A Major Non-Profit Moves To Columbus, Bringing Jobs and a Mission With Them

At first glance, these girls look like normal teenagers waiting for church to begin, happy and content with their lives at the moment.

But what people don't see is how much they all have suffered in their past.

"We all feel like we have no hope, like there is no point for us to keep trying," said Kayla Wagers, who is in the Teen Challenge Program.

These girls all live and go to school at the Yucci Center in Seale, Alabama.

It's part of Teen Challenge, an international program designed to help people who have hit rock bottom turn their lives around.

Men, women, girls and boys come to different centers around the southeast to try and kick their addictive and abusive habits.

"Most of them have hit bottom.  They tried AA, NA, 30-day, 90-day programs and they are still struggling and still unable to hold down a job," said Claude Moneyhan, the Director of Columbus Women Teen Challenge.

The Woman's Center at St. Andrews is just one small part of a larger worldwide mission. Teen Challenge programs can be found in over 92 countries around the globe, and now their headquarters have moved to Columbus.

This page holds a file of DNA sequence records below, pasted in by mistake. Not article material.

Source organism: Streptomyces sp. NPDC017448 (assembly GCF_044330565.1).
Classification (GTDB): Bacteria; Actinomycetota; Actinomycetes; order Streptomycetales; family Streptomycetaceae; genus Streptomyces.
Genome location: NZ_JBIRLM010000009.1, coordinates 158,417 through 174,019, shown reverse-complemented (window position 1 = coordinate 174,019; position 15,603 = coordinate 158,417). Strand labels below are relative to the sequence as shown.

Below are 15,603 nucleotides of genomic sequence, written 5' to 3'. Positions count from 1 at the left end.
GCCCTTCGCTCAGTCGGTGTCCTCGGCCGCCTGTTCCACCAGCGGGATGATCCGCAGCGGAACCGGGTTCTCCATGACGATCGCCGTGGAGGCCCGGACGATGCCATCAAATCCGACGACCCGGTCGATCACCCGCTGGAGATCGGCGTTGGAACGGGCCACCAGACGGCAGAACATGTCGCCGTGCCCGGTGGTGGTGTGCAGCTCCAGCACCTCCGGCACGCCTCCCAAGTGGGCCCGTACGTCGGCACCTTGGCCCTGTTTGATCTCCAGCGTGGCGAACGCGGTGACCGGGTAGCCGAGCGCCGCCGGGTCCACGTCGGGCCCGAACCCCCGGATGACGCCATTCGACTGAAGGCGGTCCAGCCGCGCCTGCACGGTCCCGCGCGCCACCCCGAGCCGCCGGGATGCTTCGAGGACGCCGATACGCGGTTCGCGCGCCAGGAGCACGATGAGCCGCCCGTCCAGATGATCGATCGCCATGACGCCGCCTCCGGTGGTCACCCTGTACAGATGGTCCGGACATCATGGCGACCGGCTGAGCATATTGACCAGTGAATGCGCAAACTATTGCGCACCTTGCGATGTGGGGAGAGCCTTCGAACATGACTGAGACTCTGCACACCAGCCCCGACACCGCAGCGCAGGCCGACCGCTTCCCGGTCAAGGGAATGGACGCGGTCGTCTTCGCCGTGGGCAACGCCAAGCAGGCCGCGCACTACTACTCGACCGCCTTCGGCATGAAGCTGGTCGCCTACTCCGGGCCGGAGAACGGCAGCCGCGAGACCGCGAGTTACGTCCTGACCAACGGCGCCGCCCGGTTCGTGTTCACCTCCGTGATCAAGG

"With 30 teen programs in 27 cities in six states around the region, as well as global teen challenge is now moving to Columbus," said Jerry Nance, the President and CEO of Teen Challenge.

Those who graduated from the teen challenge program say this organization opened their eyes to what they really could achieve in the world.

"It's not all about me, that's the best thing I could have learned in this program, it's not about me, its something bigger," said Teresa Mercer, a Teen Challenge Graduate.